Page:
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Tips on forging grape leaves


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1/8 max, 14 ga. gives more fluidity to the shape, if you plan on fullering the "veins" no thinner than 14 ga. because the fullers tend to smooth each other out (on 16 ga .) I started out using 1/8 now I use 14 ga ( because of the fluidity thing ) good luck

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Actually forged from barstock. I am an old farrier so that is what I am used to..... HA HA


TL, If you can forge a grapeleaf from barstock without cutting it after that you're a better smith than I.... :D ....If it's to be somewhere close to full scale I'd say start with at least 1 1/4'' square....I'd love to see it.... B)
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post-4954-0-68255300-1327936036_thumb.jppost-4954-0-02002700-1327936120_thumb.jppost-4954-0-50266800-1327936185_thumb.jppost-4954-0-22133200-1327936275_thumb.jppost-4954-0-06396700-1327936230_thumb.jppost-4954-0-73810100-1327936303_thumb.jppost-4954-0-35336000-1327936338_thumb.jp

Here is an older file of how to forge a grape leaf. This one is out of copper, but it is the same process for steel. Learning how to do a two sided taper 90 degees to itself on the far side of the anvil to isolate a chosen amount of material and then isolate the amount of material for your stem on the near side of your anvil by doing a two sided taper perpendicular to itself and 180 degrees to the previous two shoulders formed on the far side is an important skill worth practacing.
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oh dear... cant understand the post brian, from, "learning how to do a tow sided taper...." that looks really beautiful, and i would really realy like to know what you mean, dont suppose you could explain it again in an even easier way? nothing wrong with your explanation at all, its me for sure - cant match it with the photos. thanks :) the leaves look brilliant, very exciting to see you get them out of one piece. ein stuck :)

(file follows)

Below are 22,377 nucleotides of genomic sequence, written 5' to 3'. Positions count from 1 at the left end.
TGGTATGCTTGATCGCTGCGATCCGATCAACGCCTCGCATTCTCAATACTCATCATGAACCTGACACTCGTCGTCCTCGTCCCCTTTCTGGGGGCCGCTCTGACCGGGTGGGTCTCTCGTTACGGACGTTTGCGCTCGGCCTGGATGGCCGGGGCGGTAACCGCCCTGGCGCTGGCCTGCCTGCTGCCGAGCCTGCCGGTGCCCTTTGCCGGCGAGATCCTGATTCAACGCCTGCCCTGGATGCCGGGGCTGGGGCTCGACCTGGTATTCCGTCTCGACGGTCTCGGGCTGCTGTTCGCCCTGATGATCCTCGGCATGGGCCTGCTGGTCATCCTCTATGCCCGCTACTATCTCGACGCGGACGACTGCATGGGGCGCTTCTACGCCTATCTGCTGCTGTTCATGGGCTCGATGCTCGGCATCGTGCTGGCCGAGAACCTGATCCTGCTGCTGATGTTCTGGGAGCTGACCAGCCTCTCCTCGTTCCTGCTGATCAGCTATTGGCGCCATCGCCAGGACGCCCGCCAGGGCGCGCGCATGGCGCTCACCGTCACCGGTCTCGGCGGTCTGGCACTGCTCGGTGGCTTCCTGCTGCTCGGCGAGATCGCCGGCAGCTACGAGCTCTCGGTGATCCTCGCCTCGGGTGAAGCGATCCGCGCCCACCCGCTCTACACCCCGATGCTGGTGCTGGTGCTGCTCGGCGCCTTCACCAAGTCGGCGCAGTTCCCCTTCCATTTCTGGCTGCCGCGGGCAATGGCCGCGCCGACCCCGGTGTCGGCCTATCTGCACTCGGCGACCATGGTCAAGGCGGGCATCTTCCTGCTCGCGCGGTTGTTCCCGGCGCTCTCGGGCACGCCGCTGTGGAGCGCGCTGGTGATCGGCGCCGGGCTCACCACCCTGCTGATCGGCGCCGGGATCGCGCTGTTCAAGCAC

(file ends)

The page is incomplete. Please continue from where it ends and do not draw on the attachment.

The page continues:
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I have forged 10 leaves using the method shown above using 5/8 square. Now I use a plasma cutter and 14 to 10 gauge. This allows you to work the material cold and have very little clean up. I have made about 300 grape leaves and many others using the plasma cutter and it has more than paid for itself. I like the look of hand forged leaves and if you only had to make a few they make a nice warmup in the morning.

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Beth,One way to isolate a chosen amount of material is to hang the amount desired over the far side of the anvil and strike with half-hammer faced blows on two sides of your material. When using half hammer faced blows over the edges of your anvil, you will form a shoulder where the material is off of the anvil.If you want to maintain that shoulder and the material that you have isolated, you strike 90 degrees to your previous strike and continue striking back and forth reducing the dimension of the starting material that is on the anvil and maintaining the dimension that is off the anvil. If you want to reduce your taper or stem further and maitain the srtuctural integrity of your piece, (before you go too far too fast over your far edge) go to the near side of your anvil and isolate your desired amount of material for your stem by striking with half hammer faced blows. If you want to keep your stem shorter, you need to turn your material 180 degrees from one of the shoulders formed on the far side and strike with half hammer faced blows turning back and forth 90 degrees and 180 degrees to the far side shoulders. If you do not, any shoulder that is left down on your anvil will have a gap or air between the shoulder and cause your material to bend when struck . Here is a video of whst I am trying to communicate.
http://www.youtube.com/watch?v=6YhqY6ZzV-Y&list=UU5Nn5dwrvBlzKYBOivIS5VA&index=1&feature=plcp

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thanks very much brian - i still dont get some of the 90 180 bits, ( i sometimes think i never will ) but i certainly get what you mean now i saw the video. lovely lovely clear video, and the marks you make, as usual, from what ive seen, are wonderful!! fat and soft and fabulous ! Thanks :) i will have to watch the other ones i see youve made (im a bit slow - maybe the only person on here that has not seen those videos....)

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Think of it like this, Beth. If you were using flat stock and wanted to isolate and form a shoulder and stem without making the stem too long and maintain the smaller cross section of you rectangular profile, you would need to rotate your stock 180 degrees from your shoulders and just check back your wider cross section on the anvil to control your stem and prevent it from bending back and forth.